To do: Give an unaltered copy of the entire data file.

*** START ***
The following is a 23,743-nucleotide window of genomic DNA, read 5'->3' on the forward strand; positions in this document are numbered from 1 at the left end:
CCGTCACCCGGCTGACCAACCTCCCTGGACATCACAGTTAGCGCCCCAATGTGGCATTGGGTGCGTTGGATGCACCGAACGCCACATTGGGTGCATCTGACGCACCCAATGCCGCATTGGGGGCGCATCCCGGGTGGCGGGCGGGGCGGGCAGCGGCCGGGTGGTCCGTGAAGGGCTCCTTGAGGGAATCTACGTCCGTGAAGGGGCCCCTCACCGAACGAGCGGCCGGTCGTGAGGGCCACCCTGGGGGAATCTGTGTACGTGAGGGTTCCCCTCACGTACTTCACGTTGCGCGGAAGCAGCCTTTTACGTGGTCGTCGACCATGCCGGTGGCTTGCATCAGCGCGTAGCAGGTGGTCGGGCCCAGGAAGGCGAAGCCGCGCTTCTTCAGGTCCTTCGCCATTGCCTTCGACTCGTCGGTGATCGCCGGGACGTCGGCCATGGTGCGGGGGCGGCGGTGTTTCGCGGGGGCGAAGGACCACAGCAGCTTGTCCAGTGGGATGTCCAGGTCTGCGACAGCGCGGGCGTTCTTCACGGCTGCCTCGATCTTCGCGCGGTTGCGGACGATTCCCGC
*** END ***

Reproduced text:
The following is a 23,743-nucleotide window of genomic DNA, read 5'->3' on the forward strand; positions in this document are numbered from 1 at the left end:
CCGTCACCCGGCTGACCAACCTCCCTGGACATCACAGTTAGCGCCCCAATGTGGCATTGGGTGCGTTGGATGCACCGAACGCCACATTGGGTGCATCTGACGCACCCAATGCCGCATTGGGGGCGCATCCCGGGTGGCGGGCGGGGCGGGCAGCGGCCGGGTGGTCCGTGAAGGGCTCCTTGAGGGAATCTACGTCCGTGAAGGGGCCCCTCACCGAACGAGCGGCCGGTCGTGAGGGCCACCCTGGGGGAATCTGTGTACGTGAGGGTTCCCCTCACGTACTTCACGTTGCGCGGAAGCAGCCTTTTACGTGGTCGTCGACCATGCCGGTGGCTTGCATCAGCGCGTAGCAGGTGGTCGGGCCCAGGAAGGCGAAGCCGCGCTTCTTCAGGTCCTTCGCCATTGCCTTCGACTCGTCGGTGATCGCCGGGACGTCGGCCATGGTGCGGGGGCGGCGGTGTTTCGCGGGGGCGAAGGACCACAGCAGCTTGTCCAGTGGGATGTCCAGGTCTGCGACAGCGCGGGCGTTCTTCACGGCTGCCTCGATCTTCGCGCGGTTGCGGACGATTCCCGC